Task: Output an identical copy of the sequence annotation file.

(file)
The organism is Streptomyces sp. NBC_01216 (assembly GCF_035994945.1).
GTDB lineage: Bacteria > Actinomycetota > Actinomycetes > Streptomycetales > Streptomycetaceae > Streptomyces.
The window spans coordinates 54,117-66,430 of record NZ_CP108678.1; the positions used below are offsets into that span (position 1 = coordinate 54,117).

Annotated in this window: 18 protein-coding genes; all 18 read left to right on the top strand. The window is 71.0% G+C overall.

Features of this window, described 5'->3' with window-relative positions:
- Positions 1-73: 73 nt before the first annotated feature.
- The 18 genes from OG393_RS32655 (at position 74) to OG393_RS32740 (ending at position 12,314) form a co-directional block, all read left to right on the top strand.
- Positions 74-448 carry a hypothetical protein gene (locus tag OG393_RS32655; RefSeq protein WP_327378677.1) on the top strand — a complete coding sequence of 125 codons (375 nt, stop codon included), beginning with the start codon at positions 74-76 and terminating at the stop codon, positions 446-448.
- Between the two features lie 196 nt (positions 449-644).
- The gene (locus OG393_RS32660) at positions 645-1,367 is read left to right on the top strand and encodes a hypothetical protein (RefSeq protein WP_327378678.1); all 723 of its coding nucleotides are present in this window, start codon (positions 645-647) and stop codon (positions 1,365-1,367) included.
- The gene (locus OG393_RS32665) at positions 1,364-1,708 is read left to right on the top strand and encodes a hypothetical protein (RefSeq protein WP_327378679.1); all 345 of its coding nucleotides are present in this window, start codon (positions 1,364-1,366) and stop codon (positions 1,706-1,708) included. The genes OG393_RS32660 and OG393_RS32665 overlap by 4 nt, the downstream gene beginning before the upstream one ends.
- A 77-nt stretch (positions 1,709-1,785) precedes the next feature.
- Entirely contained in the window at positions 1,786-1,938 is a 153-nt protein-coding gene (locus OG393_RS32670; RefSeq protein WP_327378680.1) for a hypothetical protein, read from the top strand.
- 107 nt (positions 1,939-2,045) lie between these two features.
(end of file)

The organism is Streptomyces sp. NBC_01216 (assembly GCF_035994945.1).
GTDB lineage: Bacteria > Actinomycetota > Actinomycetes > Streptomycetales > Streptomycetaceae > Streptomyces.
The window spans coordinates 54,117-66,430 of record NZ_CP108678.1; the positions used below are offsets into that span (position 1 = coordinate 54,117).

Annotated in this window: 18 protein-coding genes; all 18 read left to right on the top strand. The window is 71.0% G+C overall.

Features of this window, described 5'->3' with window-relative positions:
- Positions 1-73: 73 nt before the first annotated feature.
- The 18 genes from OG393_RS32655 (at position 74) to OG393_RS32740 (ending at position 12,314) form a co-directional block, all read left to right on the top strand.
- Positions 74-448 carry a hypothetical protein gene (locus tag OG393_RS32655; RefSeq protein WP_327378677.1) on the top strand — a complete coding sequence of 125 codons (375 nt, stop codon included), beginning with the start codon at positions 74-76 and terminating at the stop codon, positions 446-448.
- Between the two features lie 196 nt (positions 449-644).
- The gene (locus OG393_RS32660) at positions 645-1,367 is read left to right on the top strand and encodes a hypothetical protein (RefSeq protein WP_327378678.1); all 723 of its coding nucleotides are present in this window, start codon (positions 645-647) and stop codon (positions 1,365-1,367) included.
- The gene (locus OG393_RS32665) at positions 1,364-1,708 is read left to right on the top strand and encodes a hypothetical protein (RefSeq protein WP_327378679.1); all 345 of its coding nucleotides are present in this window, start codon (positions 1,364-1,366) and stop codon (positions 1,706-1,708) included. The genes OG393_RS32660 and OG393_RS32665 overlap by 4 nt, the downstream gene beginning before the upstream one ends.
- A 77-nt stretch (positions 1,709-1,785) precedes the next feature.
- Entirely contained in the window at positions 1,786-1,938 is a 153-nt protein-coding gene (locus OG393_RS32670; RefSeq protein WP_327378680.1) for a hypothetical protein, read from the top strand.
- 107 nt (positions 1,939-2,045) lie between these two features.